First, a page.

'ICU Grandpa' Who Cuddled and Soothed Sick Babies Dies from Cancer: 'Incredible Legend'

"I came to love it, but not just because of the connection with the babies, but the whole atmosphere of the hospital," David Deutchman told PEOPLE in 2017

David Deutchman. Photo: Children's Healthcare of Atlanta

David Deutchman, the beloved “ICU grandpa” who spent the last 14 years cuddling babies in the NICU at Children’s Healthcare of Atlanta, died on Saturday of pancreatic cancer. He was 86.

The hospital confirmed Deutchman’s death in a statement to PEOPLE, and praised the Atlanta man for the many years of comfort he provided its littlest occupants.

“Children’s Healthcare of Atlanta extends its deepest sympathy to the family of David Deutchman,” the statement read. “David was a long-time volunteer in the pediatric and neonatal intensive care unit at Scottish Rite for 14 years, providing support to many patients and their families. The Children's family will never forget this incredible legend and the countless lives he touched.”

Deutchman was diagnosed with metastatic pancreatic cancer in late October, and died just two and a half weeks later, his daughter Susan Lilly told Today Parents.

“None of us expected to get such a dire diagnosis,” Lilly told the outlet. “He made it very clear to all his loved ones and even his friends that he feels grateful to have lived a full and rich life.”

To celebrate his legacy, Children’s Healthcare arranged a drive-by parade outside Deutchman’s home shortly before his death, complete with a NICU transport truck and helicopter.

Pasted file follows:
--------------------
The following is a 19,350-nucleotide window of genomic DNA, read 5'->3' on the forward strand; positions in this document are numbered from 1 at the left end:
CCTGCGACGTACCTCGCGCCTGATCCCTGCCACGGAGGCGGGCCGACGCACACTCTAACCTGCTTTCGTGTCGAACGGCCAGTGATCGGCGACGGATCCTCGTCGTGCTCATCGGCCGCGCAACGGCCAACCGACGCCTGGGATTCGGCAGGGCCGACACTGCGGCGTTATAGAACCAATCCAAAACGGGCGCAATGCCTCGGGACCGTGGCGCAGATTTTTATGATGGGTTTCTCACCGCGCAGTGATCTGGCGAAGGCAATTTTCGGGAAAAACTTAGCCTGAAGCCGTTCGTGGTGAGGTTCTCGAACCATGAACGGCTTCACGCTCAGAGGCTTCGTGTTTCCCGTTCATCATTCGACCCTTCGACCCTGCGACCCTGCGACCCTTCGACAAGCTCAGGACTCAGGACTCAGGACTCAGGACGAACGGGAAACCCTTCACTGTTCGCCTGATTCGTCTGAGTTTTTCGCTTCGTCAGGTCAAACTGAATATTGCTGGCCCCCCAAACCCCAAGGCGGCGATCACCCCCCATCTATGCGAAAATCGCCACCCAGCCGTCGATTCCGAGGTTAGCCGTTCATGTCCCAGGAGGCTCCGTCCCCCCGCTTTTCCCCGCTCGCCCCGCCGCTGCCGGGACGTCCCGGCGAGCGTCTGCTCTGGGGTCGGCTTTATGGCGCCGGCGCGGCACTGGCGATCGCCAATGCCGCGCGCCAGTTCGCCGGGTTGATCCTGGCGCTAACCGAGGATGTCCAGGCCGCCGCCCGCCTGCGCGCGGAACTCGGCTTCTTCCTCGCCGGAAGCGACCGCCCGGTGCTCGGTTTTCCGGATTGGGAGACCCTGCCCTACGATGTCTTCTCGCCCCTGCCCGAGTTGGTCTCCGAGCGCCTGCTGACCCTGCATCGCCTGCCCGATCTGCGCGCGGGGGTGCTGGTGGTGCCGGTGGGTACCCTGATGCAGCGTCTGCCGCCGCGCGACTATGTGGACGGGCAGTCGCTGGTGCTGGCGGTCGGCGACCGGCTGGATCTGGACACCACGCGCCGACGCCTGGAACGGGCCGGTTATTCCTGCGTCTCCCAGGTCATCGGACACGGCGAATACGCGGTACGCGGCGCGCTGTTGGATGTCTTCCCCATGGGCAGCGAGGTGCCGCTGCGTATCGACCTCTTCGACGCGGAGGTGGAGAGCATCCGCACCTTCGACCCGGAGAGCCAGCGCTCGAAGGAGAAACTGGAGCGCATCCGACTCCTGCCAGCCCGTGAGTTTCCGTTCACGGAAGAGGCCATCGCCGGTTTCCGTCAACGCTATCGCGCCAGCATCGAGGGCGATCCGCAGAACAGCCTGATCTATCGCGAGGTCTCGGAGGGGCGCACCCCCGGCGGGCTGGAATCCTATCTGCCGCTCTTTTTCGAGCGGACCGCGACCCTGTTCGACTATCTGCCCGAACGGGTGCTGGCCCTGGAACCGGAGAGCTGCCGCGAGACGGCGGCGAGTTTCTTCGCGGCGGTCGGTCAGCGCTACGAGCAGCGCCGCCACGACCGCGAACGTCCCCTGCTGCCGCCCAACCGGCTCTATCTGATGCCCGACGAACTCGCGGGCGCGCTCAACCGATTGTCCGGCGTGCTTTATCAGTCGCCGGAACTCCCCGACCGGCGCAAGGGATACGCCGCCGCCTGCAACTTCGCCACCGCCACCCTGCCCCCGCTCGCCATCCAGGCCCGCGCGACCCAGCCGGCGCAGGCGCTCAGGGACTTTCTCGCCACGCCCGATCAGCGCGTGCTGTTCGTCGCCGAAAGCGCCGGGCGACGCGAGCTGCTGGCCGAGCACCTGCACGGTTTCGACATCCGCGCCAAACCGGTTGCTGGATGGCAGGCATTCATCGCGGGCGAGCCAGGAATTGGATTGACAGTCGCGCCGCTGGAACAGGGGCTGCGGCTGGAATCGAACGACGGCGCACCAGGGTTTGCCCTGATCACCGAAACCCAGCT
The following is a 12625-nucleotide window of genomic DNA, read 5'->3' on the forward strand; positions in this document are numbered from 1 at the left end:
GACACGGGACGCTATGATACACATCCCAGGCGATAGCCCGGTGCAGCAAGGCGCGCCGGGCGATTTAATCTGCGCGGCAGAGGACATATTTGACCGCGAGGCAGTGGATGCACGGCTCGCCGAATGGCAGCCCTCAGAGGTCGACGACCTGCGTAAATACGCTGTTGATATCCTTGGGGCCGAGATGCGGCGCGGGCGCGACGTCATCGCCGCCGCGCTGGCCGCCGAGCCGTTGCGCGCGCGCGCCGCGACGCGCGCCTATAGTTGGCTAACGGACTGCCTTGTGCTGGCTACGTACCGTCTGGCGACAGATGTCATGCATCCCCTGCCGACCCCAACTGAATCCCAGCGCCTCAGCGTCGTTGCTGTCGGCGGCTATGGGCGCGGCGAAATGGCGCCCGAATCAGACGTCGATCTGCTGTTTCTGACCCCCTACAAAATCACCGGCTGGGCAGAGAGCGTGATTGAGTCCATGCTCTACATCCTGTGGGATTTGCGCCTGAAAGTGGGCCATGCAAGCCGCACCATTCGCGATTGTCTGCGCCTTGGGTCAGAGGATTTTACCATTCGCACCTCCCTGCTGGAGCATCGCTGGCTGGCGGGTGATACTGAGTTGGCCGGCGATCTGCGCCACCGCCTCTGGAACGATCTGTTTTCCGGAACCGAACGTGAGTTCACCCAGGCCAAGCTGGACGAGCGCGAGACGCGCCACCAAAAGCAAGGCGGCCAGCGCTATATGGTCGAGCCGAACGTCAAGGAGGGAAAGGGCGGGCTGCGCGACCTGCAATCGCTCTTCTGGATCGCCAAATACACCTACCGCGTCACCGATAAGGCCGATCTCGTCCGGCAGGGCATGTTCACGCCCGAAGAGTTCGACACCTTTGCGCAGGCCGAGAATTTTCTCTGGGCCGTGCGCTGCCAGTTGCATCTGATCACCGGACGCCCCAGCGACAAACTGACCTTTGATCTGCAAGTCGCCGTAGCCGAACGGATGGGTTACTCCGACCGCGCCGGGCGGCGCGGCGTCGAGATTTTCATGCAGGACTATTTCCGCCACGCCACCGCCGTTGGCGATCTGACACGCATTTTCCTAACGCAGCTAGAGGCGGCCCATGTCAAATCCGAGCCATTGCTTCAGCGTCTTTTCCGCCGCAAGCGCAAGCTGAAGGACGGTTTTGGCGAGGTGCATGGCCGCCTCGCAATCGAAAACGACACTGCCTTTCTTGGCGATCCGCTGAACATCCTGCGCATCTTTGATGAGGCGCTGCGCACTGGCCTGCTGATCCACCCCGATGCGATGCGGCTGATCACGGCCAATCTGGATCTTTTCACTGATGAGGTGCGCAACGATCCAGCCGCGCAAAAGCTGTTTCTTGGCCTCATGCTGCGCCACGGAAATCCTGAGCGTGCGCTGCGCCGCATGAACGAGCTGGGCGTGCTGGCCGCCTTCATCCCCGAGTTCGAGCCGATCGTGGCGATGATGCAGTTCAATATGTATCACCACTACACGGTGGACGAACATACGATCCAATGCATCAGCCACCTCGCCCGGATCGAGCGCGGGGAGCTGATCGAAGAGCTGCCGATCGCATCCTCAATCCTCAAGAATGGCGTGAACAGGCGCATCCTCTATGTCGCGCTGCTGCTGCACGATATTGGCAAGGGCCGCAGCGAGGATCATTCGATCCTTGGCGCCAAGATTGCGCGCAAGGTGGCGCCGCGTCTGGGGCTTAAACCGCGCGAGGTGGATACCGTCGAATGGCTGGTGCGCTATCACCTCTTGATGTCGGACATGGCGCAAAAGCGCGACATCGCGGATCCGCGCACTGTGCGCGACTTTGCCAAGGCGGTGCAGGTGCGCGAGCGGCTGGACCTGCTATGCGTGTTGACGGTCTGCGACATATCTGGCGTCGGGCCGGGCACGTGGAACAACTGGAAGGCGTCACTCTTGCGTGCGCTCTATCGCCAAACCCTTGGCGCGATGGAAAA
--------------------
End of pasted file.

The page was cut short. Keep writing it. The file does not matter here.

Deutchman’s story first went viral in 2017, and at the time, he told PEOPLE that he volunteered at the hospital twice a week to hold and comfort babies in the neonatal intensive care unit.

He said he took up volunteering upon his retirement from a long career in international business marketing.

“It is very gratifying, not just because the babies are crying and you help them to stop crying,” Deutchman said. “There are a lot of benefits to that warm connection of being held — when a baby puts their face against your heartbeat, there’s a benefit there. I came to love it, but not just because of the connection with the babies, but the whole atmosphere of the hospital.”

He added that his efforts for comfort and connection spread to the babies’ mothers, too, as they often needed a hand to hold.

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“There’s a lot of stress for these parents,” he said. “Having somebody tell them they can go get breakfast and assure them I’ll be there with their baby, it means something to them. It’s important.”

Lilly likened her father to a clergy member or social worker, telling Today that he was a confidant for everyone — even the nurses.

“He said, on so many occasions, ‘I don’t know how much people realize how much more I get out of this than what I put in,’” she said. “[He’d say] ‘You know, I get feedback from families how much they appreciate me, but I appreciate them.’”

Deutchman is reportedly survived by Ronnie, his wife of 58 years, daughters Susan Lilly and Jill Deutchman, and his grandchildren and great-grandchildren.

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